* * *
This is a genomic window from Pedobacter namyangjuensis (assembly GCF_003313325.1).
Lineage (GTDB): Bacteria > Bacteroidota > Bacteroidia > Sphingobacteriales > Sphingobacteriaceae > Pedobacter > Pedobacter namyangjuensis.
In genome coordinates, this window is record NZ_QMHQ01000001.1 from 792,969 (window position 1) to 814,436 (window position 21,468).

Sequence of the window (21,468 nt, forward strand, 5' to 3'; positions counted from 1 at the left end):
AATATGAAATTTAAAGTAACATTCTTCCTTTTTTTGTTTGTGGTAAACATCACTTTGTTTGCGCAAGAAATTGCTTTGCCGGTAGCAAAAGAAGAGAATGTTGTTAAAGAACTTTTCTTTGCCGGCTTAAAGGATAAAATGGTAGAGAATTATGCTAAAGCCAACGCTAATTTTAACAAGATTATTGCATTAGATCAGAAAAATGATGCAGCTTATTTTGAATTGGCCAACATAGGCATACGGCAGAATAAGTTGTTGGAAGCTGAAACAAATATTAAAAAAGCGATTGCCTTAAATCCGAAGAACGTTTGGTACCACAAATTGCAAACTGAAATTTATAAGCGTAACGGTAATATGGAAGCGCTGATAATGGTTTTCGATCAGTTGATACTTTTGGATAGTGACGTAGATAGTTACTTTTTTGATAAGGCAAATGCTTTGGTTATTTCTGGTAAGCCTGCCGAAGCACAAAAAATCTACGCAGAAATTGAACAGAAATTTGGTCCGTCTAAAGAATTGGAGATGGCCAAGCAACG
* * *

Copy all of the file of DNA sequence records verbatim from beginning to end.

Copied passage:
This is a genomic window from Pedobacter namyangjuensis (assembly GCF_003313325.1).
Lineage (GTDB): Bacteria > Bacteroidota > Bacteroidia > Sphingobacteriales > Sphingobacteriaceae > Pedobacter > Pedobacter namyangjuensis.
In genome coordinates, this window is record NZ_QMHQ01000001.1 from 792,969 (window position 1) to 814,436 (window position 21,468).

Sequence of the window (21,468 nt, forward strand, 5' to 3'; positions counted from 1 at the left end):
AATATGAAATTTAAAGTAACATTCTTCCTTTTTTTGTTTGTGGTAAACATCACTTTGTTTGCGCAAGAAATTGCTTTGCCGGTAGCAAAAGAAGAGAATGTTGTTAAAGAACTTTTCTTTGCCGGCTTAAAGGATAAAATGGTAGAGAATTATGCTAAAGCCAACGCTAATTTTAACAAGATTATTGCATTAGATCAGAAAAATGATGCAGCTTATTTTGAATTGGCCAACATAGGCATACGGCAGAATAAGTTGTTGGAAGCTGAAACAAATATTAAAAAAGCGATTGCCTTAAATCCGAAGAACGTTTGGTACCACAAATTGCAAACTGAAATTTATAAGCGTAACGGTAATATGGAAGCGCTGATAATGGTTTTCGATCAGTTGATACTTTTGGATAGTGACGTAGATAGTTACTTTTTTGATAAGGCAAATGCTTTGGTTATTTCTGGTAAGCCTGCCGAAGCACAAAAAATCTACGCAGAAATTGAACAGAAATTTGGTCCGTCTAAAGAATTGGAGATGGCCAAGCAACG